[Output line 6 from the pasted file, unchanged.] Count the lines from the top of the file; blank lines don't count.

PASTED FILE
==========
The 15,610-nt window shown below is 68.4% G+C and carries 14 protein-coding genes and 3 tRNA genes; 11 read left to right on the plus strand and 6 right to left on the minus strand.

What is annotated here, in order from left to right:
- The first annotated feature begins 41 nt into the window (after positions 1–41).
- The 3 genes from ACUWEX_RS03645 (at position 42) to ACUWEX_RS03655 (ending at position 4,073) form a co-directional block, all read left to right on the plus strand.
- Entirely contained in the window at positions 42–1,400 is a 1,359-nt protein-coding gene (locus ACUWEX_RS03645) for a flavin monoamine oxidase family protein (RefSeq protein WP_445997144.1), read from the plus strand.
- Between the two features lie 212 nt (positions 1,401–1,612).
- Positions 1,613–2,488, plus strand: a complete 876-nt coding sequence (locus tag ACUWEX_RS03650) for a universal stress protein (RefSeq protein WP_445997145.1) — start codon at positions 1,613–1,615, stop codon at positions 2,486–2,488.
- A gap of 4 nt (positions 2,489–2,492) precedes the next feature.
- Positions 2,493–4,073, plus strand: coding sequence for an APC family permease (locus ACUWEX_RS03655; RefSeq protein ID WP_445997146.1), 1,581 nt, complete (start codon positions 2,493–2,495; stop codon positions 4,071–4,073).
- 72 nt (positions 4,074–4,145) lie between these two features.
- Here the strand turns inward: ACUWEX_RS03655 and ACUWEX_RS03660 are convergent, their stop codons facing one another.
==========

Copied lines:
- Between the two features lie 212 nt (positions 1,401–1,612).